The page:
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Social media: Facebook is an “open” book

graphic_pantsdownA few months ago, I saw something on tv about medical students being warned not to post things on Facebook. They were talking about posting pictures of actual medical procedures. That in itself sounds bad enough to me, but the problem came in when, as the report stated, “Say you’re posting the picture of an operation on someone’s arm. And say in the picture you can clearly see a unique tattoo, a tattoo that could certainly identify that particular person. Well, guess what? You’ve just violated HIPAA regulations. Unless that patient gave you permission to post that, it’s like opening up that patient’s medical file to everyone who sees that post.”

We’ve all heard the reports about the teachers who have lost their jobs because they started ranting on Facebook about their students. We’ve heard about it in other businesses, too, where people divulged a bit too much information. We’ve heard that the police are now picking up violators of all types because they are stupid enough to post things on Facebook.

About six months ago, I was ready to drop my Facebook account. Things that I really thought should have remained private were somehow getting posted by other people, and it really got me to thinking. As someone said recently: “What you ‘like’ on Facebook really says a lot about who you really are.”


Say you did a depo, and you really impressed this attorney. Somehow or another, he lost your card, but he remembered your name. So he thinks to himself, “Hmmm, I wonder if I can find her (him) on Facebook?”

So he does a quick search, and he finds you. And I know, I know, people who are not your “friends” are not supposed to be able to see your page, but we keep hearing reports of it all the time. And there, splashed all over your home page, is your message: “Going out clubbing with my girls tonight!” — complete with a picture of you in a dress slit up to your navel and a margarita in your hand.

Look, I am not telling anybody how to live; that’s not what this article is about. What I’m saying is this: First impressions may be misleading, but they are lasting. If that did happen, is that the type of impression you would want to leave with a prospective client? So consider: What does your profile picture look like? What types of things do you regularly post? What kind of language do you use when you post things? Is profanity really appropriate?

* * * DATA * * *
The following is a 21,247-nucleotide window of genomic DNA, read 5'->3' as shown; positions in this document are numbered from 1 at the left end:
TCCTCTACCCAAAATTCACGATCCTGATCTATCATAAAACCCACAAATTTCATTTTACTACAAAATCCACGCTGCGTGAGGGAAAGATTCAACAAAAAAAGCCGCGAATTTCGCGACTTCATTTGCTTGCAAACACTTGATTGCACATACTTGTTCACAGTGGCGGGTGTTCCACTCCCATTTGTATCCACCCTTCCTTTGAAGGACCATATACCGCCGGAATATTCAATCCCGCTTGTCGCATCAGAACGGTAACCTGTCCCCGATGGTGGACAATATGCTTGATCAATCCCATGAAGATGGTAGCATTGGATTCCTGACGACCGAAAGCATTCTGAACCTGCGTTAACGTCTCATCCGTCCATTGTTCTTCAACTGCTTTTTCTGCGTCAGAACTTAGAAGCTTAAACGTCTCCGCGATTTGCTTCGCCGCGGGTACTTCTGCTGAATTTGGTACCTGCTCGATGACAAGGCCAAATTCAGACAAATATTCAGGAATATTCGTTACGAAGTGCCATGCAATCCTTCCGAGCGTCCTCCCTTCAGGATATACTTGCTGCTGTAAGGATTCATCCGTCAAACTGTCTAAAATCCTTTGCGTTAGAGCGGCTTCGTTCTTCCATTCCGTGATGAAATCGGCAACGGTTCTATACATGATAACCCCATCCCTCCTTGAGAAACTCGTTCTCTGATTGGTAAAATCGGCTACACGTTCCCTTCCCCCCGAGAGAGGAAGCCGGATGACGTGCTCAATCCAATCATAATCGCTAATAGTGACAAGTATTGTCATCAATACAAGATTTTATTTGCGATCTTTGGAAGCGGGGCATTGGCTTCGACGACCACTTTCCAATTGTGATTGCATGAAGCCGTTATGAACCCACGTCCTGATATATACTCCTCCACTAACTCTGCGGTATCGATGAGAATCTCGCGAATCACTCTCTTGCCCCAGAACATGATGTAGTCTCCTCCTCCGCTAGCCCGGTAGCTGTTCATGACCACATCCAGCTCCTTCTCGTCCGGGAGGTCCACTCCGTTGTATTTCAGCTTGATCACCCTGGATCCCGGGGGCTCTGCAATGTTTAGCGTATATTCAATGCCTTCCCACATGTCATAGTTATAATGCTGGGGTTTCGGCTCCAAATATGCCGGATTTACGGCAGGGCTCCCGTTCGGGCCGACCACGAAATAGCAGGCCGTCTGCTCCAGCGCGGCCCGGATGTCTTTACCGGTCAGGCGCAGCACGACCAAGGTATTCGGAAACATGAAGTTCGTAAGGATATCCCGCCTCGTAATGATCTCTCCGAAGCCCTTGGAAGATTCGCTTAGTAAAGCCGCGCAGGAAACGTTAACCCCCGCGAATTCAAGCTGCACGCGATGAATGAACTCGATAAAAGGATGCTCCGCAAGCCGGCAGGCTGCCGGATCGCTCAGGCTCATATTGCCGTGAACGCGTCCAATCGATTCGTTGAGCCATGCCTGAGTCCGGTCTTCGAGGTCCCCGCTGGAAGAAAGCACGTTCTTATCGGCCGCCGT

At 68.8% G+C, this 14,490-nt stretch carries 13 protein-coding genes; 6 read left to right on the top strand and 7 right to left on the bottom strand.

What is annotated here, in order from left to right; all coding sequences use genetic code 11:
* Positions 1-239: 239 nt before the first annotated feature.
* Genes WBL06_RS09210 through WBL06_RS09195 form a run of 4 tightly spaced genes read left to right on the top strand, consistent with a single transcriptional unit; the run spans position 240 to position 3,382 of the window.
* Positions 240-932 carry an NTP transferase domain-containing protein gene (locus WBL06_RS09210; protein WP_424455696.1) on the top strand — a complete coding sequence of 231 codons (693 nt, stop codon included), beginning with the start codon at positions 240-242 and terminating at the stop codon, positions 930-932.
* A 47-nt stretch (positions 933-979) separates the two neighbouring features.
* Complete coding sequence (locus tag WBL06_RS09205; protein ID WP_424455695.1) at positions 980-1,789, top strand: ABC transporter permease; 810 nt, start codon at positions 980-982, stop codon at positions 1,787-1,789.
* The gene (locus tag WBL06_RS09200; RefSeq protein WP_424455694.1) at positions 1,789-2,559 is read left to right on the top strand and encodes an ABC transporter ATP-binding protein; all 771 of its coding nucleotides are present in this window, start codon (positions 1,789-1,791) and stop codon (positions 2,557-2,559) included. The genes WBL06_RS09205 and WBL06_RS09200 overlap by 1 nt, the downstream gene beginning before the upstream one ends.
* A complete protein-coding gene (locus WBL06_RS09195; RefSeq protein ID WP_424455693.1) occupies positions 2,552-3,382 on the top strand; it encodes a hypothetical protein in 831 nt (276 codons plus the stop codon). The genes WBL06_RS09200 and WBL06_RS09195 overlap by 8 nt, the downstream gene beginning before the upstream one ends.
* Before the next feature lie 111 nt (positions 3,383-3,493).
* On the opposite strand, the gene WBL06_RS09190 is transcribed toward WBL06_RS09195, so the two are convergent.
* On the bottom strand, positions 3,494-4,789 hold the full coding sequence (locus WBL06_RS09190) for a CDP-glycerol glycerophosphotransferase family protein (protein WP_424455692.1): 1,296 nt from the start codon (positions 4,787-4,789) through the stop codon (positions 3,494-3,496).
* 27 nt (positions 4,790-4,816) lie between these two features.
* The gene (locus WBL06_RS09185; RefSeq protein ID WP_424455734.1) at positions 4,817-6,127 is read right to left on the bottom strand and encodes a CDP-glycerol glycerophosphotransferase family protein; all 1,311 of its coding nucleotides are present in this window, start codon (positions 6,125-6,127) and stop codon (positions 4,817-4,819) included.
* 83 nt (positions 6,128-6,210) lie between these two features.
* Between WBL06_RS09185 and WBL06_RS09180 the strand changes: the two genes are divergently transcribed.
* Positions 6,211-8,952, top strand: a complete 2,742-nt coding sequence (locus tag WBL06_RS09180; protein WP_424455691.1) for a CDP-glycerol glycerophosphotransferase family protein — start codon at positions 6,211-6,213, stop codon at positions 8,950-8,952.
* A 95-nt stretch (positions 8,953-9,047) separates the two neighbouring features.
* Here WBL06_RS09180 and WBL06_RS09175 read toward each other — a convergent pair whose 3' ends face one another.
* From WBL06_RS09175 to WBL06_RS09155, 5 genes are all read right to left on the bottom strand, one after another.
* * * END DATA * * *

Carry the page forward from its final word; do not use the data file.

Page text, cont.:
Your life is an open book on Facebook, and you need to remember that at all times.

And speaking of what we post, one quick note that I think bears mentioning is content.

Back to the example of the medical students: Be very, very careful about your content and even about getting too specific about work. “Man, you should have seen the depo I just did! This stupid doctor works in Tampa and he’s” — Stop! Stop right there. You really don’t need to be saying anything more about that deposition. (I caught myself doing it just the other day; I thought to myself, what am I doing? I deleted the post quickly and tried to keep my comments very general for the rest of the conversation.)

Please, if you feel you need to vent about a job, or if you have questions, do it by message or by email. Again, you don’t know who could be looking at that post. It could be the attorney, or worse, the deponent. With every picture, with every post, ask yourself: “Would I want my mother looking at this?” That does it for me.